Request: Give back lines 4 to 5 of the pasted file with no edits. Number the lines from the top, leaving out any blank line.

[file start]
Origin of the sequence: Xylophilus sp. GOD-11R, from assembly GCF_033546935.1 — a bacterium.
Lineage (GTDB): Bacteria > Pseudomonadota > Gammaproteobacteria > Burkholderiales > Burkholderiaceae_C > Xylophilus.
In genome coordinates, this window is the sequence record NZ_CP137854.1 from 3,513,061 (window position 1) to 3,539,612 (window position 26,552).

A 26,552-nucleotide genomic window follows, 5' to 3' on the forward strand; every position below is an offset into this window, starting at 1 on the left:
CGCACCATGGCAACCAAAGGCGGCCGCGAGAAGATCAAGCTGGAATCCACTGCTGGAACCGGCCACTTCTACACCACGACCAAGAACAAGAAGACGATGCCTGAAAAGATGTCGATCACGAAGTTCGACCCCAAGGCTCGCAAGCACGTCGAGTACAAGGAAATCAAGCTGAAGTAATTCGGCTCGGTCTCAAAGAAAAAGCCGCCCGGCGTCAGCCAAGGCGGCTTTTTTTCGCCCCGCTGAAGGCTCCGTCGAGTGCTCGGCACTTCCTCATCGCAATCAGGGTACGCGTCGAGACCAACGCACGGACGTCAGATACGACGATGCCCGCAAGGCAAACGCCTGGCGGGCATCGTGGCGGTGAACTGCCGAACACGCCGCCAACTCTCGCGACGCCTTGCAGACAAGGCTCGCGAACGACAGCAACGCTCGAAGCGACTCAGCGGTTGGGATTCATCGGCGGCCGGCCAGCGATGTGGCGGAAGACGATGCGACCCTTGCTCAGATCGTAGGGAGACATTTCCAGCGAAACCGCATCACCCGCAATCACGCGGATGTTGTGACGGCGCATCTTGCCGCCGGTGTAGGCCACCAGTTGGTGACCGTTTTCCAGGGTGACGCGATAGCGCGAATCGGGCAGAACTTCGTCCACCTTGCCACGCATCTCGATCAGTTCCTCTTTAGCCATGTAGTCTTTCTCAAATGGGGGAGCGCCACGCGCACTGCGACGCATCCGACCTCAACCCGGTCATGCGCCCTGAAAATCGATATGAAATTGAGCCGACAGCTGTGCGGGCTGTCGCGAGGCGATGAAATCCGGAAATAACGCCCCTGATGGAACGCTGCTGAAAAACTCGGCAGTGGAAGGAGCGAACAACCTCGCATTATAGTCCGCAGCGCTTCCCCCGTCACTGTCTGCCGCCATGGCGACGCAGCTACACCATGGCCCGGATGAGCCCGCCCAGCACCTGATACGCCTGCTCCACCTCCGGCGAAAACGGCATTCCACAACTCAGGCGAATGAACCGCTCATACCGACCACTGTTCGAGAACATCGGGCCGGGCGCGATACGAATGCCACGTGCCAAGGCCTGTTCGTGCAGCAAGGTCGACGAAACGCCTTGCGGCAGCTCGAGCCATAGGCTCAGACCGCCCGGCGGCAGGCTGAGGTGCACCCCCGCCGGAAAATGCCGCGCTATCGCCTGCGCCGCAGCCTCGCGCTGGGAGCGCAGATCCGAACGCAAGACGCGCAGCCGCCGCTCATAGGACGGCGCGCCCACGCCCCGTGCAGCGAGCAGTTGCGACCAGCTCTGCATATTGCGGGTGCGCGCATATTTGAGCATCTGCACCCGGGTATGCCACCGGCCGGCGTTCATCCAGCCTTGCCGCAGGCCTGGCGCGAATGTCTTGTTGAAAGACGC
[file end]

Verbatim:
A 26,552-nucleotide genomic window follows, 5' to 3' on the forward strand; every position below is an offset into this window, starting at 1 on the left:
CGCACCATGGCAACCAAAGGCGGCCGCGAGAAGATCAAGCTGGAATCCACTGCTGGAACCGGCCACTTCTACACCACGACCAAGAACAAGAAGACGATGCCTGAAAAGATGTCGATCACGAAGTTCGACCCCAAGGCTCGCAAGCACGTCGAGTACAAGGAAATCAAGCTGAAGTAATTCGGCTCGGTCTCAAAGAAAAAGCCGCCCGGCGTCAGCCAAGGCGGCTTTTTTTCGCCCCGCTGAAGGCTCCGTCGAGTGCTCGGCACTTCCTCATCGCAATCAGGGTACGCGTCGAGACCAACGCACGGACGTCAGATACGACGATGCCCGCAAGGCAAACGCCTGGCGGGCATCGTGGCGGTGAACTGCCGAACACGCCGCCAACTCTCGCGACGCCTTGCAGACAAGGCTCGCGAACGACAGCAACGCTCGAAGCGACTCAGCGGTTGGGATTCATCGGCGGCCGGCCAGCGATGTGGCGGAAGACGATGCGACCCTTGCTCAGATCGTAGGGAGACATTTCCAGCGAAACCGCATCACCCGCAATCACGCGGATGTTGTGACGGCGCATCTTGCCGCCGGTGTAGGCCACCAGTTGGTGACCGTTTTCCAGGGTGACGCGATAGCGCGAATCGGGCAGAACTTCGTCCACCTTGCCACGCATCTCGATCAGTTCCTCTTTAGCCATGTAGTCTTTCTCAAATGGGGGAGCGCCACGCGCACTGCGACGCATCCGACCTCAACCCGGTCATGCGCCCTGAAAATCGATATGAAATTGAGCCGACAGCTGTGCGGGCTGTCGCGAGGCGATGAAATCCGGAAATAACGCCCCTGATGGAACGCTGCTGAAAAACTCGGCAGTGGAAGGAGCGAACAACCTCGCATTATAGTCCGCAGCGCTTCCCCCGTCACTGTCTGCCGCCATGGCGACGCAGCTACACCATGGCCCGGATGAGCCCGCCCAGCACCTGATACGCCTGCTCCACCTCCGGCGAAAACGGCATTCCACAACTCAGGCGAATGAACCGCTCATACCGACCACTGTTCGAGAACATCGGGCCGGGCGCGATACGAATGCCACGTGCCAAGGCCTGTTCGTGCAGCAAGGTCGACGAAACGCCTTGCGGCAGCTCGAGCCATAGGCTCAGACCGCCCGGCGGCAGGCTGAGGTGCACCCCCGCCGGAAAATGCCGCGCTATCGCCTGCGCCGCAGCCTCGCGCTGGGAGCGCAGATCCGAACGCAAGACGCGCAGCCGCCGCTCATAGGACGGCGCGCCCACGCCCCGTGCAGCGAGCAGTTGCGACCAGCTCTGCATATTGCGGGTGCGCGCATATTTGAGCATCTGCACCCGGGTATGCCACCGGCCGGCGTTCATCCAGCCTTGCCGCAGGCCTGGCGCGAATGTCTTGTTGAAAGACGC